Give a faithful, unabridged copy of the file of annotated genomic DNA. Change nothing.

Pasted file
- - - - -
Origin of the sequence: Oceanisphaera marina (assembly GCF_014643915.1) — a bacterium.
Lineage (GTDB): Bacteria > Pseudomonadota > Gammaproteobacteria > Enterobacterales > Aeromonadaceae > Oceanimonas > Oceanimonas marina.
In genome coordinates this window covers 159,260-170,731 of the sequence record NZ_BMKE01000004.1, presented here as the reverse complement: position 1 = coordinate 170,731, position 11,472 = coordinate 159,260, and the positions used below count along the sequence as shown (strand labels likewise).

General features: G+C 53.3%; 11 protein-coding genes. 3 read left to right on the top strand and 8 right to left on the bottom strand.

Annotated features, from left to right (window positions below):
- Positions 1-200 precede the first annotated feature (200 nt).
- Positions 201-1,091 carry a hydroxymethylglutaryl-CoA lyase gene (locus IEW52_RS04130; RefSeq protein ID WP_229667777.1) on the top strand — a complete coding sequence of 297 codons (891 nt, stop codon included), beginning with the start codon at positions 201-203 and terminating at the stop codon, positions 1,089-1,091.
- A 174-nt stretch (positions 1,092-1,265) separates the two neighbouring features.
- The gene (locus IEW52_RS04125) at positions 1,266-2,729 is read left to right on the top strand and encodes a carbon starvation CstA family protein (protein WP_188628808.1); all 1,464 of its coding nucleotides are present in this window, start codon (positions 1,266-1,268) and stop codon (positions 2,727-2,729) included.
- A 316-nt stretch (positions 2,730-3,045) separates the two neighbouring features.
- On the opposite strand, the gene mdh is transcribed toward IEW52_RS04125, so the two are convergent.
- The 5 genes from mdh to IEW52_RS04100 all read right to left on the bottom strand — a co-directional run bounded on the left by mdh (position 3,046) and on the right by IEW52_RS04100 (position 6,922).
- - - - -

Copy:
Origin of the sequence: Oceanisphaera marina (assembly GCF_014643915.1) — a bacterium.
Lineage (GTDB): Bacteria > Pseudomonadota > Gammaproteobacteria > Enterobacterales > Aeromonadaceae > Oceanimonas > Oceanimonas marina.
In genome coordinates this window covers 159,260-170,731 of the sequence record NZ_BMKE01000004.1, presented here as the reverse complement: position 1 = coordinate 170,731, position 11,472 = coordinate 159,260, and the positions used below count along the sequence as shown (strand labels likewise).

General features: G+C 53.3%; 11 protein-coding genes. 3 read left to right on the top strand and 8 right to left on the bottom strand.

Annotated features, from left to right (window positions below):
- Positions 1-200 precede the first annotated feature (200 nt).
- Positions 201-1,091 carry a hydroxymethylglutaryl-CoA lyase gene (locus IEW52_RS04130; RefSeq protein ID WP_229667777.1) on the top strand — a complete coding sequence of 297 codons (891 nt, stop codon included), beginning with the start codon at positions 201-203 and terminating at the stop codon, positions 1,089-1,091.
- A 174-nt stretch (positions 1,092-1,265) separates the two neighbouring features.
- The gene (locus IEW52_RS04125) at positions 1,266-2,729 is read left to right on the top strand and encodes a carbon starvation CstA family protein (protein WP_188628808.1); all 1,464 of its coding nucleotides are present in this window, start codon (positions 1,266-1,268) and stop codon (positions 2,727-2,729) included.
- A 316-nt stretch (positions 2,730-3,045) separates the two neighbouring features.
- On the opposite strand, the gene mdh is transcribed toward IEW52_RS04125, so the two are convergent.
- The 5 genes from mdh to IEW52_RS04100 all read right to left on the bottom strand — a co-directional run bounded on the left by mdh (position 3,046) and on the right by IEW52_RS04100 (position 6,922).